After trippingthelight told me about the Book of Kells (Book of Columba) I've been having a look at the fascinating plates and incredible detail in them. For those that don't know of it, it's an ancient biblical manuscript allegedly from the 9th Century that was taken from Iona down to Ireland for safekeeping and mainly contains the 4 gospels of the New Testament:
https://www.wastekeep.org/documents/Div ... _Kells.pdf
Looking at the plates tonight I couldn't help but think back to the Monty Python cut out sketches while also seeing the birds as the Vultures from Disney's Robin Hood!
Seriously though, I noticed the style of the various faces and creatures and they seemed awfully familiar... then it hit me, it's almost the exact same style and design as the many gargoyles and decorations seen on Melrose Abbey, Rosslyn Chapel and many other old churches and cathedrals. More so Melrose as it is older than Rosslyn, which has more modern looking human designs but the same old gargoyles. The designs in the book are also a right good mix of celtic swirls, knots and triskelion with religious iconography, much like the church taking over ancient celtic sites for their churches, they also stole celtic designs and assimilated them into their books.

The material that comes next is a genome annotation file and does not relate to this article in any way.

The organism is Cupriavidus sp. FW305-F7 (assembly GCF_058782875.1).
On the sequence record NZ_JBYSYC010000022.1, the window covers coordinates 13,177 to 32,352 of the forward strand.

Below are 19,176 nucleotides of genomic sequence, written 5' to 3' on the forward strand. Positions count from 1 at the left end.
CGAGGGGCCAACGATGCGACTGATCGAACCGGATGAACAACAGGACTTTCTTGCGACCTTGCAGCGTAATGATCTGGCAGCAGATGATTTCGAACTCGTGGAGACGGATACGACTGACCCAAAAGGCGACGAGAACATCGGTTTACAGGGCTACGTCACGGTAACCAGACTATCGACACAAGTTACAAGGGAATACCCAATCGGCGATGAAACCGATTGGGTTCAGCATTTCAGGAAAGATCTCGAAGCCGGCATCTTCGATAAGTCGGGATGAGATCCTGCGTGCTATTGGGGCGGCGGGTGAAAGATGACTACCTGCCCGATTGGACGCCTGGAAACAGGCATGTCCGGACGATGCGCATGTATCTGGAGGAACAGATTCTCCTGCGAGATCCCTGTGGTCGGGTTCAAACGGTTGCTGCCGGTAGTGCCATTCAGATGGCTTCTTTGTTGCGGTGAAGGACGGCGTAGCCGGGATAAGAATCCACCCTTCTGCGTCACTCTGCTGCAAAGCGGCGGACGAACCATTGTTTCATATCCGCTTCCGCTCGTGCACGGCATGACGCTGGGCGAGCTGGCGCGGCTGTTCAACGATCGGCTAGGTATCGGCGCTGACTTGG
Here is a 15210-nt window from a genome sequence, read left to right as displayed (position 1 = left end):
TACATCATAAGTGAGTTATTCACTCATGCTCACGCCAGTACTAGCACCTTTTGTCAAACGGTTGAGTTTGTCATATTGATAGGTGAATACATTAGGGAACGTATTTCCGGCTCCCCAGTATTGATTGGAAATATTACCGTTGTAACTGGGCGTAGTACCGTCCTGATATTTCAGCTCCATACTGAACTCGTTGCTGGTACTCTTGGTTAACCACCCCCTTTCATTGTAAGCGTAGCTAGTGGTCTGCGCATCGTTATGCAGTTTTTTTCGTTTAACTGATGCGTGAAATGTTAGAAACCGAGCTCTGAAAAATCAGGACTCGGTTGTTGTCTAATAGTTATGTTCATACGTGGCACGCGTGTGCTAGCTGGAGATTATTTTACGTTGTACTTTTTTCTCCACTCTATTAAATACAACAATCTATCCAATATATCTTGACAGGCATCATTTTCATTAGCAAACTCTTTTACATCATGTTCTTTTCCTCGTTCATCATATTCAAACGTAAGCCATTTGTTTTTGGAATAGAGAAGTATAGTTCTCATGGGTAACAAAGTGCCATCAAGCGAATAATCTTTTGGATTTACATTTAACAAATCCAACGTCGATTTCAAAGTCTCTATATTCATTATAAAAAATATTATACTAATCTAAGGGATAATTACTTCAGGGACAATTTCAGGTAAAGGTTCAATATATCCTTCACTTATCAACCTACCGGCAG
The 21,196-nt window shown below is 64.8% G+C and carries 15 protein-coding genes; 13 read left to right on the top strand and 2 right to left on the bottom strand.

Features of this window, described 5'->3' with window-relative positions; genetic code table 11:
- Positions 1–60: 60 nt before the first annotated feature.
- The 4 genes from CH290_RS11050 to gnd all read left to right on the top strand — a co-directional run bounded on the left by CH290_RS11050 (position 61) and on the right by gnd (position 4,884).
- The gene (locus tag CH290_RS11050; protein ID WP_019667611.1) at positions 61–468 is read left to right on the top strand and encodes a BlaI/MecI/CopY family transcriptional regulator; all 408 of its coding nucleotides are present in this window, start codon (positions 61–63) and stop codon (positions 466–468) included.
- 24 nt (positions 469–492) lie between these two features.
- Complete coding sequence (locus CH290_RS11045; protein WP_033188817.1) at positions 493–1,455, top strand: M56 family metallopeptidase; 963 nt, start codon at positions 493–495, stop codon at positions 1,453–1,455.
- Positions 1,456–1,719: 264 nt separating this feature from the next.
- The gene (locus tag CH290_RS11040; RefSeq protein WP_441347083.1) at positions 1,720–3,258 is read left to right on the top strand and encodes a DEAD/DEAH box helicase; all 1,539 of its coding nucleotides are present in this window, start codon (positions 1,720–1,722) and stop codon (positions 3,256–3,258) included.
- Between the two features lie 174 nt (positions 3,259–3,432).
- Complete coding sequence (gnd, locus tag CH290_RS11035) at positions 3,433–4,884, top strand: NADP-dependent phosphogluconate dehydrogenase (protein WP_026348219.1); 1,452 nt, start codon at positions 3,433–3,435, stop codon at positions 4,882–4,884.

These two buildings are supposedly from a much later period but what are the chances of both having such an identical style of artwork? Either the book of Kells is from a later period than advertised, or these buildings are much older than suggested... as stone tends to last longer than paper, I would hazard a guess at the book being from a later period, especially when you factor in how good a condition it looks compared to other ancient books:
https://wiganlanebooks.co.uk/blog/inter ... the-world/
I suspect the church have been telling porkies and promoting older dates for their manufactured chronology yet again!
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